The town is located in Wellington County on the banks of the mighty Grand River, a waterway that historically provided sustenance to the Attawandaron or Neutral Confederacy. The wide river and its majestic walls has a history far beyond even those inhabitants, being carved out of the last ice age 14,000 years ago. The water provided the power for early industry while its cliffs were source for the towns early constructions.

One such structure that falls into both categories – stone walls and industry — is the Elora Mill on the west end of the aptly named Mill Street. It was established in the 1850s by J.M. Fraser. In recent memory, it was closed for many years awaiting redevelopment. As of July 2018, it is reopened as a multi-faceted hotel and hospitality venue.

Elora is full of quaint boutiques, sweet shops, and galleries, such as those at the Elora Mews and the main strip of shops at the juncture of Metcalfe and further north.

           

As modern are the enterprises and restored are their exteriors, Elora still maintains its historic character. They are seen in the 1865 Gordon’s Block (otherwise known as the Flat Iron Building because of the triangular junction at Geddes and Metcalfe), the Elora Public Library (funded by Andrew Carnegie in 1909 and built the following year), the 1911 Post Office, and further up, the 1889 St. Mary’s Schoolhouse.

Dalby House/Gordon’s Block. Credit: Wellington County Museum & Archives.

One geography that has not completely survived is the old red bricked Elora Town Hall on Geddes Street next to the Post Office. Its history goes back to 1874 when it was built as a market building. The space in front of it was once known as Market Square. A cenotaph honouring the town’s contributions to World War I was added in the square in 1929. The Town Hall was demolished because of its deteriorating state and new civic offices were constructed in 1992 near the old hall.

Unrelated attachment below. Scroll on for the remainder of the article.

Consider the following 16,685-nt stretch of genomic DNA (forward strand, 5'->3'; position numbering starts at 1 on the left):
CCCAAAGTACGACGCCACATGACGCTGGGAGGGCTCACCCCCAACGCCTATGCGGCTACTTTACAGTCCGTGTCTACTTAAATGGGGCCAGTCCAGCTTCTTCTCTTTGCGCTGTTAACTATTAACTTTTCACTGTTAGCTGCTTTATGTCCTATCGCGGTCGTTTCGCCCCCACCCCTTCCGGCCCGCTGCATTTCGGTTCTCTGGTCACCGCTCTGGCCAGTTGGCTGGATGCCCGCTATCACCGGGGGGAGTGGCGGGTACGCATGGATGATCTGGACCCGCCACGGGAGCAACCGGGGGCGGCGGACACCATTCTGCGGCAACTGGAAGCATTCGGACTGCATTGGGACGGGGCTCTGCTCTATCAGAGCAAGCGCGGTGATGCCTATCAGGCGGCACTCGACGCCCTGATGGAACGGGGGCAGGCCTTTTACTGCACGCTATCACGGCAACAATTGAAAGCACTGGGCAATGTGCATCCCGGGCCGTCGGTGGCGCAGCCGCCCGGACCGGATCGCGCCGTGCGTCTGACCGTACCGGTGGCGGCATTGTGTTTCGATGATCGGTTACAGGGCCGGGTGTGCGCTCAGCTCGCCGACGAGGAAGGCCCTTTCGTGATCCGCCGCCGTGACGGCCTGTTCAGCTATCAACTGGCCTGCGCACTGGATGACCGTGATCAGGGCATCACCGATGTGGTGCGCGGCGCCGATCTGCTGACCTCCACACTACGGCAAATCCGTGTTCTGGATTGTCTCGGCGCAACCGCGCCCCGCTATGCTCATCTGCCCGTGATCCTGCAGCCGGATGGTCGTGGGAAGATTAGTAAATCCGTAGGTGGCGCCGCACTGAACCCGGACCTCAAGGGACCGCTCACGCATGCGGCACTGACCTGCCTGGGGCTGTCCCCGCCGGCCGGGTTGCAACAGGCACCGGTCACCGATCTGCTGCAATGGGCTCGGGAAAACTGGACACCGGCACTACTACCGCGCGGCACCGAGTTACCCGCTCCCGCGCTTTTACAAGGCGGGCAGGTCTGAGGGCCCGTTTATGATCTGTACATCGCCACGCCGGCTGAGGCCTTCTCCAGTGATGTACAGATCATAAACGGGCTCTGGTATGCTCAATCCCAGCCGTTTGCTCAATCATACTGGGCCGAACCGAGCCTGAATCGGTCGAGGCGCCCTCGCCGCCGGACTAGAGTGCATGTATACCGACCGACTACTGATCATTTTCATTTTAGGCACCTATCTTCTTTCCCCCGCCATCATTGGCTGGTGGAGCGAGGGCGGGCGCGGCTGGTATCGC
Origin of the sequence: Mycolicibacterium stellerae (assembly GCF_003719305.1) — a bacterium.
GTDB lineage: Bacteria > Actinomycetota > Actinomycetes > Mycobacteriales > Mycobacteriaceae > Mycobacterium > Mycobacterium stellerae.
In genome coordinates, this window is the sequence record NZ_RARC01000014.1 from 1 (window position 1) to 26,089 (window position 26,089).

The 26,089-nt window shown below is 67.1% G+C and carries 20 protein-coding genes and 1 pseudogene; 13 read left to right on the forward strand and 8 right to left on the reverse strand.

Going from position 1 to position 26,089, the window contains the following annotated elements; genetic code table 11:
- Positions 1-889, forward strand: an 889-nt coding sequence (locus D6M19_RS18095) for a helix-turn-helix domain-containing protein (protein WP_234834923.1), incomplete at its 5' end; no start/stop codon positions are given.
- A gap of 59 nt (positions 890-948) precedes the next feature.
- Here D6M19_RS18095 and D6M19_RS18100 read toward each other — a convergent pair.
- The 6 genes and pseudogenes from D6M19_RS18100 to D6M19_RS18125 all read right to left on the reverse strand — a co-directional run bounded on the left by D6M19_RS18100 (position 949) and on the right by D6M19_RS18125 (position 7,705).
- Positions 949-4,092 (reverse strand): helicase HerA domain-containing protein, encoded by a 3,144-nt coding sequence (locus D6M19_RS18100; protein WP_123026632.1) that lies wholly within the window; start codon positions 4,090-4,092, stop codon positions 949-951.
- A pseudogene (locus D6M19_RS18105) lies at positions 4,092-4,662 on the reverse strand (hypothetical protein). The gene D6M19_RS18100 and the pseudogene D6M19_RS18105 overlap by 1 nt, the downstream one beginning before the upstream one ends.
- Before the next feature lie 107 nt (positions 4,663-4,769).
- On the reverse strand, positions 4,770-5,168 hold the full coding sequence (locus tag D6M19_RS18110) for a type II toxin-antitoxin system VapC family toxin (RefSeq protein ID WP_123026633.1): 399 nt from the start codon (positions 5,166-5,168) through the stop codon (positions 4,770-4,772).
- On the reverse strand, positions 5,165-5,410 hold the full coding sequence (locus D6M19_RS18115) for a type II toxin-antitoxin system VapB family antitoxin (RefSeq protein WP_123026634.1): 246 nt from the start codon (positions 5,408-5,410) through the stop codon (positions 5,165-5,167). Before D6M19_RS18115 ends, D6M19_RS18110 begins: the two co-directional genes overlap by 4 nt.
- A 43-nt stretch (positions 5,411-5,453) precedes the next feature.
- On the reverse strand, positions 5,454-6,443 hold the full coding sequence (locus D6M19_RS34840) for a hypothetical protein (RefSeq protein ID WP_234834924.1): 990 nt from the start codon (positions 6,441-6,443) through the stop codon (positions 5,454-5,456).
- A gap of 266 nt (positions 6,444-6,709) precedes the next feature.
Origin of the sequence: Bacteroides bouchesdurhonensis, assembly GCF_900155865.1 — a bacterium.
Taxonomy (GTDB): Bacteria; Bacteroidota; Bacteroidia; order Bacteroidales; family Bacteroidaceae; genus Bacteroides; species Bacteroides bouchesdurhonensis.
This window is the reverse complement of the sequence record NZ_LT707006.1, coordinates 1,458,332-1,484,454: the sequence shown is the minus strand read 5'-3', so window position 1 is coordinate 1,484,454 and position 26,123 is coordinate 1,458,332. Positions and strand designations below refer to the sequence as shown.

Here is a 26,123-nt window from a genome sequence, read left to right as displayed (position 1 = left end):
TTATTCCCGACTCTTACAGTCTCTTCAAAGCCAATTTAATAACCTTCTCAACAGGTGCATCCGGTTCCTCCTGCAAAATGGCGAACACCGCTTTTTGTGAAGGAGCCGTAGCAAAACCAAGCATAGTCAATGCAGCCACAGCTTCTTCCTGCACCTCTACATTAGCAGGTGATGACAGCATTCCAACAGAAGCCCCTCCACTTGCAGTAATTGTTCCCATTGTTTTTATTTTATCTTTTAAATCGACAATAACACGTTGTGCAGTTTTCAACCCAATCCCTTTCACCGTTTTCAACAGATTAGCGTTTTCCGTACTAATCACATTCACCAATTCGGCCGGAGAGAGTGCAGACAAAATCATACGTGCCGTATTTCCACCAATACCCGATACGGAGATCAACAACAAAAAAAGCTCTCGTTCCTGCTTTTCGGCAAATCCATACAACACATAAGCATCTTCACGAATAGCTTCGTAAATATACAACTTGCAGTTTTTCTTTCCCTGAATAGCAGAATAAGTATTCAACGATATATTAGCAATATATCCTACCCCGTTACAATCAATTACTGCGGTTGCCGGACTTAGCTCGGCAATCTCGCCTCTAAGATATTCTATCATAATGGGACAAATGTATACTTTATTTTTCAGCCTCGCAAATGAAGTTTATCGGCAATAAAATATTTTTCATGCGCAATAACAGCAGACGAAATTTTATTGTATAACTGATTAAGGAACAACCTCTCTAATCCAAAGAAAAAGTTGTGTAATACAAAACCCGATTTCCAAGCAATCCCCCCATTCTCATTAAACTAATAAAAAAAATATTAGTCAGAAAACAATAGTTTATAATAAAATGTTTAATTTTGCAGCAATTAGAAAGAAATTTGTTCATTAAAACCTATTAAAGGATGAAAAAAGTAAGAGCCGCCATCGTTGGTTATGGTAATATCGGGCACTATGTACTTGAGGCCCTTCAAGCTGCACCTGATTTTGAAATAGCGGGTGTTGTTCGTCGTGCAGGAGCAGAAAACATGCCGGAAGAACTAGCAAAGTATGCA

Geddes St., Elora, ca. 1910 Postcard. Credit: Wellington County Museum & Archives.

Town Hall [left] and Post Office [right], ca. 1910.  House on Henderson Street and St. John’s Anglican Church visible behind Post Office at centre. Credit: Wellington County Museum & Archives.

A punt ride on the Grand River allots a great way to view the town’s waterfront. Through Elora Raft Rides, one takes in the history and geography of the town — including neat views of ancient fossils in the limestone cliffs.

A curious sighting is a stone abutment located near the Mill, which is the phantom remainder of the former Victoria Street Bridge. A structure spanning the river has been since 1842, but last incarnation of the bridges was closed to vehicle traffic in the Sixties following the opening of the adjacent Metcalfe Bridge and subsequently demolished. As a part of the Elora Mill redevelopment, Victoria Street Bridge might rise again.

Outside of the town’s built environs, one finds himself in the phenomenal landscapes of the Elora Quarry and Elora Gorge. Both fall under the management of the Grand River Conservation Authority which protects the surrounding watershed while providing recreational activities. The Quarry itself is a sensational post-industrial swimming hole with hiking trails which came under the GRCA in the 1970s. 

Elora Gorge Conservation Area offers neat nature hikes and thrilling (and calming) tube rides — seriously, try it! Through Victoria Park, one can access part of the rocks through a set of stairs, as well as gaze over the Grand & Irvine Rivers with lookouts like the Elora Falls & Tooth of Time, Lover’s Leap and toward the gorge and David Street/Irvine River Bridge.

Exploring the town and environs, Elora’s identity of the merger of culture and nature then becomes truly apparent. Its many plaques tell the story of its shakers. It’s also a great arts & culture town with references everywhere to musical showcases like the Elora Festival and Riverfest at Bissell Park. Culinary and historic walking tours guide visitors through the significance of the town.

       

Other landmarks like the Wellington County Museum & Archives – a former House of Industry and keeper of Elora’s past – and the Elora Cataract Trail – a lost railway turned scenic recreational path – also are major draws. For a small town like it and its neighbour Fergus, Elora does an excellent job at marketing itself as a true tourist destination with dual appeal.